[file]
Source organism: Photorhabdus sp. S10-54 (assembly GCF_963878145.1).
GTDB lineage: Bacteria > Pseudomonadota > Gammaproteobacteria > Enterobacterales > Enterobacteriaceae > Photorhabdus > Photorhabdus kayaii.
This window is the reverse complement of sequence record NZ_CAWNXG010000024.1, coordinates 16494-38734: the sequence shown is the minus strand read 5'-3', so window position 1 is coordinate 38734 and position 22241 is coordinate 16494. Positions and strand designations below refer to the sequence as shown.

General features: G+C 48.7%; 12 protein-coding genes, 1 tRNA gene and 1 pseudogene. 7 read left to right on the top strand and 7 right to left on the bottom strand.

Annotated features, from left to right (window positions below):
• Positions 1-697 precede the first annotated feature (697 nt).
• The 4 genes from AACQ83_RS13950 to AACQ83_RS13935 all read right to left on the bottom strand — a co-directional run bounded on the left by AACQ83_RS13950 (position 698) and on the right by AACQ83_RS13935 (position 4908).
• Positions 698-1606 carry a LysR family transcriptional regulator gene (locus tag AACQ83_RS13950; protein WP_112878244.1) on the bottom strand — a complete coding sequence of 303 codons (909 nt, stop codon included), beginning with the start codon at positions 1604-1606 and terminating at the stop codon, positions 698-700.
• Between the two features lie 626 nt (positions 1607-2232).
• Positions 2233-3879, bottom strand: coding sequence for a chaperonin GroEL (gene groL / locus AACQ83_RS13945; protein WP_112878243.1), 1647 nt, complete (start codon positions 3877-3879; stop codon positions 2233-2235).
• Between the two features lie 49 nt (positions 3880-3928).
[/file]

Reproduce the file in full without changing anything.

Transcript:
Source organism: Photorhabdus sp. S10-54 (assembly GCF_963878145.1).
GTDB lineage: Bacteria > Pseudomonadota > Gammaproteobacteria > Enterobacterales > Enterobacteriaceae > Photorhabdus > Photorhabdus kayaii.
This window is the reverse complement of sequence record NZ_CAWNXG010000024.1, coordinates 16494-38734: the sequence shown is the minus strand read 5'-3', so window position 1 is coordinate 38734 and position 22241 is coordinate 16494. Positions and strand designations below refer to the sequence as shown.

General features: G+C 48.7%; 12 protein-coding genes, 1 tRNA gene and 1 pseudogene. 7 read left to right on the top strand and 7 right to left on the bottom strand.

Annotated features, from left to right (window positions below):
• Positions 1-697 precede the first annotated feature (697 nt).
• The 4 genes from AACQ83_RS13950 to AACQ83_RS13935 all read right to left on the bottom strand — a co-directional run bounded on the left by AACQ83_RS13950 (position 698) and on the right by AACQ83_RS13935 (position 4908).
• Positions 698-1606 carry a LysR family transcriptional regulator gene (locus tag AACQ83_RS13950; protein WP_112878244.1) on the bottom strand — a complete coding sequence of 303 codons (909 nt, stop codon included), beginning with the start codon at positions 1604-1606 and terminating at the stop codon, positions 698-700.
• Between the two features lie 626 nt (positions 1607-2232).
• Positions 2233-3879, bottom strand: coding sequence for a chaperonin GroEL (gene groL / locus AACQ83_RS13945; protein WP_112878243.1), 1647 nt, complete (start codon positions 3877-3879; stop codon positions 2233-2235).
• Between the two features lie 49 nt (positions 3880-3928).